“I’ve seen it all, man,” Crabtree said. “I’ve been to the playoffs, Super Bowl, the last thing on my list is to win the Super Bowl. Whatever we need to do to get there, we’re going to do it.”

Derek Carr might not go with Raiders to Las Vegas, Mike Florio says


Derek Carr might not go with Raiders to Las Vegas, Mike Florio says

The Raiders have one final season at the Coliseum before they move to Las Vegas in 2020, but will Derek Carr still be the starting quarterback when they get to Sin City?

After ranking in the bottom third of the league in total offense last year, Oakland has been quite busy this offseason, acquiring players to help bolster its offensive attack.

The Raiders traded for Antonio Brown and signed fellow wide receiver Tyrell Williams in free agency. They also used a first-round draft pick on running back Josh Jacobs, and signed massive offensive tackle Trent Brown, who just won a Super Bowl protecting Tom Brady for the New England Patriots.

Given all of these additions on the offensive side of the ball, ProFootballTalk's Mike Florio believes this will be a make-or-break season for Carr, and doubts he'll still be a member of the team when they move to Vegas if he disappoints.

"Think of it this way," Florio wrote. "If the chemistry experiment/Frankenstein monster that starts and ends with [Antonio Brown] fails, whose fault will it be? Brown’s? Nope. [Jon] Gruden’s? Nope. [Mike] Mayock’s? Nope. If the Raiders fail to get the most out of Antonio Brown, it will be the fault of the guy who will be under immense pressure to deliver the ball with the same underrated precision that Ben Roethlisberger delivered it for nine years in Pittsburgh.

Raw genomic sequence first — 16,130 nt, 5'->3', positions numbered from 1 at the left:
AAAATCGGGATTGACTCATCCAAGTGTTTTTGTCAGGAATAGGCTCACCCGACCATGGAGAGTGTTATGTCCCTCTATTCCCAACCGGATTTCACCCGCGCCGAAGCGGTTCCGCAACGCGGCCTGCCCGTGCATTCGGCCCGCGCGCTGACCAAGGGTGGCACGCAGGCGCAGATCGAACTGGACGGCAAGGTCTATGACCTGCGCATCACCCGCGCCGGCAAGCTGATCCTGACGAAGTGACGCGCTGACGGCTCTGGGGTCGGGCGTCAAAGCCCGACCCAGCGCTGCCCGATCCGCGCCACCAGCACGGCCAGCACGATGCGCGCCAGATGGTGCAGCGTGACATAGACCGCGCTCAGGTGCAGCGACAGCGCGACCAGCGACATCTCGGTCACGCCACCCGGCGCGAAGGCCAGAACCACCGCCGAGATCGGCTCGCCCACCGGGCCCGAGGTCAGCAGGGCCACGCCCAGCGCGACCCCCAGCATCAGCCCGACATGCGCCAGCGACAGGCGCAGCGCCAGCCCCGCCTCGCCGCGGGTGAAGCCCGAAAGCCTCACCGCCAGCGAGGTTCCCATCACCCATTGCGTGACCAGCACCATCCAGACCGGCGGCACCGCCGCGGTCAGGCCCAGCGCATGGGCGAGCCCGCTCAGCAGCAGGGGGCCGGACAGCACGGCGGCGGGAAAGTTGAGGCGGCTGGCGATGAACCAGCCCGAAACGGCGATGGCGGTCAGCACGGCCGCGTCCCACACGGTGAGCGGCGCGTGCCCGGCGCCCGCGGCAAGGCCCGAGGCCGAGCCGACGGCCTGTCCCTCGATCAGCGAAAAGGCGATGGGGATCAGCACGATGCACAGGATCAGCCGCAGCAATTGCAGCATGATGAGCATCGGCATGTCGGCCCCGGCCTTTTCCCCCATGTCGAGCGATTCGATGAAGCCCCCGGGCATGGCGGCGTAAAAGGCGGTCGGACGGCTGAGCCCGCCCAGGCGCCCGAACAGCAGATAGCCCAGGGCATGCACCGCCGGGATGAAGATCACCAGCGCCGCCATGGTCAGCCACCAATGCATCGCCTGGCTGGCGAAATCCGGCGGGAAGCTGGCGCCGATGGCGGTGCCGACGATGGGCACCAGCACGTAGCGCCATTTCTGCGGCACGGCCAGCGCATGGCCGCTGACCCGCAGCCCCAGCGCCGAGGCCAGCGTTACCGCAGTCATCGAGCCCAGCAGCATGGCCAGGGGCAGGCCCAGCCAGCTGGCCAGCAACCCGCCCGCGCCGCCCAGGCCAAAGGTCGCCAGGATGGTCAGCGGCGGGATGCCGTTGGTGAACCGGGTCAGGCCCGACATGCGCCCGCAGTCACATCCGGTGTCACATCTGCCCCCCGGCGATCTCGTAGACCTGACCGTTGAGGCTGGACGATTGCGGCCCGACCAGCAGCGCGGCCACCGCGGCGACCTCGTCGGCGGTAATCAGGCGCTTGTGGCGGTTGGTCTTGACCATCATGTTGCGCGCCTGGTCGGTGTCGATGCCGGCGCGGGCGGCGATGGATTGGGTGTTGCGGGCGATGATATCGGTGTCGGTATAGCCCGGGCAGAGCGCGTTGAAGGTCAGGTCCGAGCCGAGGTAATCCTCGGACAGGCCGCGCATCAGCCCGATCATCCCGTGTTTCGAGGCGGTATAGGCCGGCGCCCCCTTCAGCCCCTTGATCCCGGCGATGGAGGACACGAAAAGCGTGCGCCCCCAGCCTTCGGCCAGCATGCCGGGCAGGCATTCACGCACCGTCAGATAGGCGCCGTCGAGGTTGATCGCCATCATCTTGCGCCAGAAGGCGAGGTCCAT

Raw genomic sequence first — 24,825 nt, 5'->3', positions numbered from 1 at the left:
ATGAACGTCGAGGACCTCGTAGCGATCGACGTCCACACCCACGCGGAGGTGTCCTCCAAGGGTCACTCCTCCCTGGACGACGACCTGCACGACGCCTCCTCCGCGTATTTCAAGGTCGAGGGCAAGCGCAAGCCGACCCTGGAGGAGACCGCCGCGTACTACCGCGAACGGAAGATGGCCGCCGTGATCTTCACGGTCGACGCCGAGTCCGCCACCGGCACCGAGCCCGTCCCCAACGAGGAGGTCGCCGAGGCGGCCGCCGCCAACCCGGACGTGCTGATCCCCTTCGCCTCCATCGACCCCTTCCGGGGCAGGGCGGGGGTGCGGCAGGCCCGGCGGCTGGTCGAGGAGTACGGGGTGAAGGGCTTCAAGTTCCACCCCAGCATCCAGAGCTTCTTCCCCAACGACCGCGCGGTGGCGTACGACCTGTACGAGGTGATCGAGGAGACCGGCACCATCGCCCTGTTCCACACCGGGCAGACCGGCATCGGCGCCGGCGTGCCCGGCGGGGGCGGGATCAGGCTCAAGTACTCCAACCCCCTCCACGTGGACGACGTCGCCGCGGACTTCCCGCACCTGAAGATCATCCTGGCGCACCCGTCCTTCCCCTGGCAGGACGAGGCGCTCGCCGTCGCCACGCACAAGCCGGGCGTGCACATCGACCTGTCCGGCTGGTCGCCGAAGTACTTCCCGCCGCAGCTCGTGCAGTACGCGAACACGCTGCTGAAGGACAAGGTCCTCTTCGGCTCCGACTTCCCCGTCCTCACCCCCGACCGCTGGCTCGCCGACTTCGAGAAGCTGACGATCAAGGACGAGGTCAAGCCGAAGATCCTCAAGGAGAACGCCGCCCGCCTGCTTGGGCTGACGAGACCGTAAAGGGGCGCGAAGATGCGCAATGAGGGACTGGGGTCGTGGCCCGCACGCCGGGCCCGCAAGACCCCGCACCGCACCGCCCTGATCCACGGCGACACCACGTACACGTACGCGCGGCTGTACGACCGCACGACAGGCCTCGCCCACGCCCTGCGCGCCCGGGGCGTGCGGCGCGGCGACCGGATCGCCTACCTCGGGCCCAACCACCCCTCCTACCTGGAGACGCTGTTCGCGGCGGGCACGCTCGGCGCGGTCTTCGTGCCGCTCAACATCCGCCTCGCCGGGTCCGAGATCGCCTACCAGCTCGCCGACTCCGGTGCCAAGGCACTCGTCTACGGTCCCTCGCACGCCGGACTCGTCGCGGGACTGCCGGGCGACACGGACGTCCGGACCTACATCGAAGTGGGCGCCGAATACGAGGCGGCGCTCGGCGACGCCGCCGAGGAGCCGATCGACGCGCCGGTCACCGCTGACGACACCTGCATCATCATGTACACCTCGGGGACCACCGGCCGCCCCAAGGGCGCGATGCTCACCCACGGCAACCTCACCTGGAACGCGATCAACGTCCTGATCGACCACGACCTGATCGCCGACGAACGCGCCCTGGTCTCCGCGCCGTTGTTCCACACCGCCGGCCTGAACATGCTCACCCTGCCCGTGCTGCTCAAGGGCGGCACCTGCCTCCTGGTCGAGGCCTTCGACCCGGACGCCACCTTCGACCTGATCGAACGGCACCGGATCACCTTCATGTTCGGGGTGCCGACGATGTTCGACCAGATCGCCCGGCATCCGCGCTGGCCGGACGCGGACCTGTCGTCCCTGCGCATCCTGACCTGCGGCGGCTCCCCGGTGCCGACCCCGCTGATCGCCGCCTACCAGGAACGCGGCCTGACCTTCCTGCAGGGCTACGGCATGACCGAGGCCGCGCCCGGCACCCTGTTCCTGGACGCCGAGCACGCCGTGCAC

[RELATED: Watch Raiders' Brown do insane agility drill involving brick]

"If Derek Carr can step up," Florio continued, "great for him and the Raiders. If he can’t, he’ll quite possibly be the highest-profile member of the organization to not enjoy the freedom from paying state income tax that goes with moving from California to Nevada."

The fact that Gruden and Mayock inherited Carr -- as opposed to drafting him -- seems relevant here. If he can't take a step forward with a significantly improved offense around him, the Raiders might just be debuting a new stadium and a new quarterback a little more than a year from now.

Watch Raiders' Antonio Brown do insane agility drill involving a brick

Watch Raiders' Antonio Brown do insane agility drill involving a brick

Every professional athlete has their crazy workout that most average humans can't do.

Warriors superstar Steph Curry has this ridiculous dribbling drill that involves tennis balls and strobe glasses.

For new Oakland Raiders wide receiver Antonio Brown, his latest drill involves a brick.

Yes, a brick.

With the assistance of a trainer, Brown snatches the brick out of the air and alternates hands. While he's grabbing the brick, he's reaching behind his back with the other hand and slapping his trainer's hand.

Brown posted the same video to his Instagram account but with a different message: "The product is coming September just wait on it..........."

The Raiders open the 2019 regular season at home on Sept. 9 against the Denver Broncos.

This isn't the first crazy workout video Brown has posted this month. Last week, Brown published video of himself catching footballs while wearing strobe glasses and standing on a balancing ball.

Brown also posted a few workout videos on his Instagram stories.

[RELATED: Brown, Raiders receivers stand out]

The Raiders acquired Brown from the Pittsburgh Steelers back in March. It was the first in a series of moves made by Oakland in an attempt to bolster the offense and rebound from a 4-12 campaign in 2018.

Brown looks like he's ready for the start of the season, let alone training camp later this month. September can't get here soon enough.